Timbre (pronounced “tam-ber”) is the tonal character of a pitched sound given by its overtones

So even though two instruments can play the same pitch, they sound different due to the complex waveforms created by their unique combination of overtones.

For example, a piano has a different timbre than a flute.  Guitar has a different timbre than a piano, and a clarinet has a different timbre from a trumpet.

Here’s an example of a complex waveform created by the harmonic series

While any of these instruments may play an A (440 Hz), they are producing other frequencies, some of which are higher (overtones) and some of which are lower (undertones).

Although these overtones and undertones may not be as loud as the fundamental frequency, they do affect the “timbre” or how an instrument sounds.

This is fundamentally due to the design of the instrument, the construction materials and the mechanisms used so not all musical instruments create the same strength and combination of overtones.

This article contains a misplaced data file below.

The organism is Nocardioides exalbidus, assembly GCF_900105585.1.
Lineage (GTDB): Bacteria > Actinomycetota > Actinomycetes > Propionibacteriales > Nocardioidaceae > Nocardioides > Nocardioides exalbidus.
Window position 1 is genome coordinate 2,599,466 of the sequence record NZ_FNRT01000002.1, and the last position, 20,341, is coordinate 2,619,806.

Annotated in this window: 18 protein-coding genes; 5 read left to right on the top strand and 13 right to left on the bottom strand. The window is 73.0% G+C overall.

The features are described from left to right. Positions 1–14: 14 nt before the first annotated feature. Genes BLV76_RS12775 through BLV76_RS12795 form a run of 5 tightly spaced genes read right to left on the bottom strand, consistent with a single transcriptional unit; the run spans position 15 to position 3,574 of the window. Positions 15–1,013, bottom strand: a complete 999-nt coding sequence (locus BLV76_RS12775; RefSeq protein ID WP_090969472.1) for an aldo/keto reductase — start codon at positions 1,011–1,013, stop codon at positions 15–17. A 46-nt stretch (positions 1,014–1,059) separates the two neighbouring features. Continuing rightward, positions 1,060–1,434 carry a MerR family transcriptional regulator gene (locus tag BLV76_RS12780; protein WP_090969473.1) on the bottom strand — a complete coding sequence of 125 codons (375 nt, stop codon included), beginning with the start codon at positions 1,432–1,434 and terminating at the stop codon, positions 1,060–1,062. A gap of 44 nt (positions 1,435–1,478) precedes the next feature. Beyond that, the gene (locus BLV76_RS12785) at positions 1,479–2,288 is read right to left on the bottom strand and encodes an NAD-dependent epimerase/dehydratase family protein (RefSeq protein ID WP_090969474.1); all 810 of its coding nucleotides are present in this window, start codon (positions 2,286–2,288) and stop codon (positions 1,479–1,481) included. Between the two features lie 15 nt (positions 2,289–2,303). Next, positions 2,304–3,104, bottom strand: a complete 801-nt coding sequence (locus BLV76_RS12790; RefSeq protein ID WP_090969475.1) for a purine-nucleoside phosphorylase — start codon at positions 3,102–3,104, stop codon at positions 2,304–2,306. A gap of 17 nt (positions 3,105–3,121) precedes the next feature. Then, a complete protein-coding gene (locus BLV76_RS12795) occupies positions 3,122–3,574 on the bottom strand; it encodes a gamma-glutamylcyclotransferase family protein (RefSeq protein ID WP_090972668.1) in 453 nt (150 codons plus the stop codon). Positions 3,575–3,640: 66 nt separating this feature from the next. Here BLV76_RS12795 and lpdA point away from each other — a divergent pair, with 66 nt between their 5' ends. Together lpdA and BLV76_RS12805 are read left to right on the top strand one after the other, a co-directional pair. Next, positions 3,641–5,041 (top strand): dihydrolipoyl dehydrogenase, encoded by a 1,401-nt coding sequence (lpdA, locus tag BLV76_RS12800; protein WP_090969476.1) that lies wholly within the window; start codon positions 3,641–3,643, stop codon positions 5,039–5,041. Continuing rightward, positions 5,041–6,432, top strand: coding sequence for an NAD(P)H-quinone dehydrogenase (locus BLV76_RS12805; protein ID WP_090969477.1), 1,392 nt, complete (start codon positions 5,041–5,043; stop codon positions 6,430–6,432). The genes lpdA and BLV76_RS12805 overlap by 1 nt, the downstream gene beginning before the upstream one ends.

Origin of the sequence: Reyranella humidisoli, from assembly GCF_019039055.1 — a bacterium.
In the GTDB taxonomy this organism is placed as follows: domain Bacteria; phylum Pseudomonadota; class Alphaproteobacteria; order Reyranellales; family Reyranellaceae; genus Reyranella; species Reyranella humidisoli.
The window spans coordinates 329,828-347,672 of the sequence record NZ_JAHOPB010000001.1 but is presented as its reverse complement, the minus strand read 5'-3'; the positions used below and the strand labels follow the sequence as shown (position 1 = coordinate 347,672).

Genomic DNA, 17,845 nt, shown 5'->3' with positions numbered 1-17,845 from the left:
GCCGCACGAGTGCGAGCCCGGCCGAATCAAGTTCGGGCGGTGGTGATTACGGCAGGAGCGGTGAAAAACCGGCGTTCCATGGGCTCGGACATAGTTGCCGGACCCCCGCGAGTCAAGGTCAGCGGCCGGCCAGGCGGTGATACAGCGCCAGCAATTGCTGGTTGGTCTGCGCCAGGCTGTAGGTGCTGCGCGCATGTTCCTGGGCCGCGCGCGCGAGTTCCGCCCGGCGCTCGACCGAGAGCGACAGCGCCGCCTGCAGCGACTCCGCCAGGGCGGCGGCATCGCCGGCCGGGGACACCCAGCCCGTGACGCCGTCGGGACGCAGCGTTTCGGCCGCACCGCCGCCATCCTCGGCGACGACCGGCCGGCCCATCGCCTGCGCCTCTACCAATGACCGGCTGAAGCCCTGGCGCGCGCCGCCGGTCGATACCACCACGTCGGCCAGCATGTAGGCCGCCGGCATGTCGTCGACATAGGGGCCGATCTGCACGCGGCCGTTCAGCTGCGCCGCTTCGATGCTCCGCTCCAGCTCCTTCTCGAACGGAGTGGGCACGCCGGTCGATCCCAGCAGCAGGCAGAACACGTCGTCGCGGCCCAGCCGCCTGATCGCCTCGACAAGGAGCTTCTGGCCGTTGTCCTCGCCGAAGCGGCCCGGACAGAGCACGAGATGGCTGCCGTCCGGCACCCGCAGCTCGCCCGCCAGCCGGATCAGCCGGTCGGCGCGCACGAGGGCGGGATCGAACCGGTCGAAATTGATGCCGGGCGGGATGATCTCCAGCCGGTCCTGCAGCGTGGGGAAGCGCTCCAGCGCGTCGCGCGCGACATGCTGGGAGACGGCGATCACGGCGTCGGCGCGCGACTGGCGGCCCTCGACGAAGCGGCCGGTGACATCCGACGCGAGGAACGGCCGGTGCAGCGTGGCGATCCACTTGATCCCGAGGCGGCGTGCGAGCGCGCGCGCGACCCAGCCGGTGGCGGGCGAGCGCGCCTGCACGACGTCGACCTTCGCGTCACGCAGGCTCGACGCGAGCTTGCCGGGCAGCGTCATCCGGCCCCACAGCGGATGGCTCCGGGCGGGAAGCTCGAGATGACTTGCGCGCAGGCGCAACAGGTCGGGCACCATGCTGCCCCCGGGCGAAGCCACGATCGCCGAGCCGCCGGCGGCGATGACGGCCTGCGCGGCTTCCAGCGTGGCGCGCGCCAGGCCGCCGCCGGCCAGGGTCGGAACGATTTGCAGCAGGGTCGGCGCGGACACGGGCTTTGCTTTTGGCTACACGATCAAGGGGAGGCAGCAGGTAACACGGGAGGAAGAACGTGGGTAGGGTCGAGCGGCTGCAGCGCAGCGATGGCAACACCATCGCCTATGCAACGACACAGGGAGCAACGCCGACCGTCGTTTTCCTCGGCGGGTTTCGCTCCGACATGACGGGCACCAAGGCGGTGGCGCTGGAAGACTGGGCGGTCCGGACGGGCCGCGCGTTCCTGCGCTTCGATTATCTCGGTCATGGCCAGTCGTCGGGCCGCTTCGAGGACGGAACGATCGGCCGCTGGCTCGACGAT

In fact, some instruments don’t even produce all of the overtones.

For instance, a clarinet is open at one end and closed at the other. Clarinets produce mostly odd-numbered overtones, which, along with its reed mouthpiece, creates its signature “dark” timbre.

Brass instruments have a distinctly rich and bright timbre which can become a little harsh and “unpleasant.” Brass has strong overtones that continue high up the harmonic series.

Other instruments have added complexity in their timbre because their overtones don’t precisely match the theoretical harmonic values.

When it comes to learning to engineer, we just memorize the timbre of each instrument that we deal with, rather than learning why its harmonic pattern is the way it is.

It is easy to work out why these tonal attributes majorly affect our mixing choices like equalization.

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